As accessibility becomes an even bigger challenge for business continuance during the pandemic, the cloud — which allows users the capability to store and process huge volumes of data and access services and software over the internet — enables enterprises to proceed full steam ahead with business operations. However, simply opting for cloud-based solutions will not be enough to protect enterprises from an expansive and ever-evolving threat landscape. In addition to all of these, continuous monitoring remains essential to an enterprise’s overall security.
Although the work-from-home culture has swiftly become indispensable for companies, it also comes with several critical obstacles that companies need to be aware of. Vulnerable home networks are one such obstacle. Houpt warns, “There’s always a home network threat. The attackers are out there taking advantage of anything they can get.”
On top of capitalizing on Covid-19 to launch campaigns, malicious actors are also seen to be waging several attacks on companies during the global healthcare crisis. For instance, during the start of the pandemic, a recent uptick on distributed denial-of-service (DDoS) attacks that aim to congest networks and contribute to service outages were seen.
“One of the things that we’ve seen right at the beginning of Covid-19, for about the first month, were some pretty significant DDoS attacks that were coming in from botnets. Most of them were coming in from overseas. In fact, we had one situation wherein an attack of over 10 Gbps was coming in,” recounts Houpt.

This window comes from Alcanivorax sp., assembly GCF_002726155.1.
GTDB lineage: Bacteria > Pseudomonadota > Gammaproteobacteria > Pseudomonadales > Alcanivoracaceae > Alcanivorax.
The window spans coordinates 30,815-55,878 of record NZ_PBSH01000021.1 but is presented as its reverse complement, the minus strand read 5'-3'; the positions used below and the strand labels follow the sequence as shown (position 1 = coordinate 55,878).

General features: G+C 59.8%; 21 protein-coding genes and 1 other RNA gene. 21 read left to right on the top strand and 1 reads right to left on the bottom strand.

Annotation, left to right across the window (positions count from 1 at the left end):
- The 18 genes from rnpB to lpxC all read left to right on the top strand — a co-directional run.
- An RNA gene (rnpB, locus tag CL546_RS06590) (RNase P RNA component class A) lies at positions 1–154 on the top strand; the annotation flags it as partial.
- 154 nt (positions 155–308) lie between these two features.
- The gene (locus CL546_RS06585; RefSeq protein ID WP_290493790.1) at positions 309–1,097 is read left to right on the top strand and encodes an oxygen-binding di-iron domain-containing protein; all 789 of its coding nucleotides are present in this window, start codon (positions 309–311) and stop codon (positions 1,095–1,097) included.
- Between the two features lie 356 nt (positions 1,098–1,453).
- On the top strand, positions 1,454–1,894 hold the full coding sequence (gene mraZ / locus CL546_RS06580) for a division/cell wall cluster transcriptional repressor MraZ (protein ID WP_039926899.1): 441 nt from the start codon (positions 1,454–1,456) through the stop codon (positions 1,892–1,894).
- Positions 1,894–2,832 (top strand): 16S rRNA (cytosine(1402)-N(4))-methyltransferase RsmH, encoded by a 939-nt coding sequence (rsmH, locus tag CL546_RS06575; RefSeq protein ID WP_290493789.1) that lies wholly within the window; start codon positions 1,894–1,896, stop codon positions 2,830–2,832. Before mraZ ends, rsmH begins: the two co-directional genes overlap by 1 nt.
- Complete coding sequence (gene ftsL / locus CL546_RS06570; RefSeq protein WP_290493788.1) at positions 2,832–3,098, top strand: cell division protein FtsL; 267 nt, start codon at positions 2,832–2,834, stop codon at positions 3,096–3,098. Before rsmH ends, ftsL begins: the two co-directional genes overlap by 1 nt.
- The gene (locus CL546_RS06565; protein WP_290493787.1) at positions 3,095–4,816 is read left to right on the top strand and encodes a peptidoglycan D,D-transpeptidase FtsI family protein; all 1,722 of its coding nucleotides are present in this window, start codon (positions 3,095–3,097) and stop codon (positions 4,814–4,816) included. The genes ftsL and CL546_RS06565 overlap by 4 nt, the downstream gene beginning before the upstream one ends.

Aside from DDoS attacks, Houpt also noted an increase in old-style web defacements, where hacktivists and cybercriminals exploit vulnerabilities to vandalize websites. As it turns out, web defacement, though anything but novel, is still in use by defacers to spread specific political agendas. Because of the pandemic, more people — including cybercriminals and hacktivists — are staying at home with more free time on their hands than before. And with 20% of American adults remotely working during the global health crisis, the attack surface has undeniably widened: a situation which malicious actors are quick to take advantage of for personal gain.
Houpt also attributes the increase in web defacements to a lack of proper and timely patching of online infrastructures. “We had a situation a couple of weeks ago where a patch was not applied to an application that should’ve been applied three years ago and it resulted in a significant compromise. We’ve seen a lot of WordPress content management system (CMS) types of attacks coming in where people just had not updated the plug-ins or had not updated the overall CMS for defending it against that kind of thing,” Houpt shares.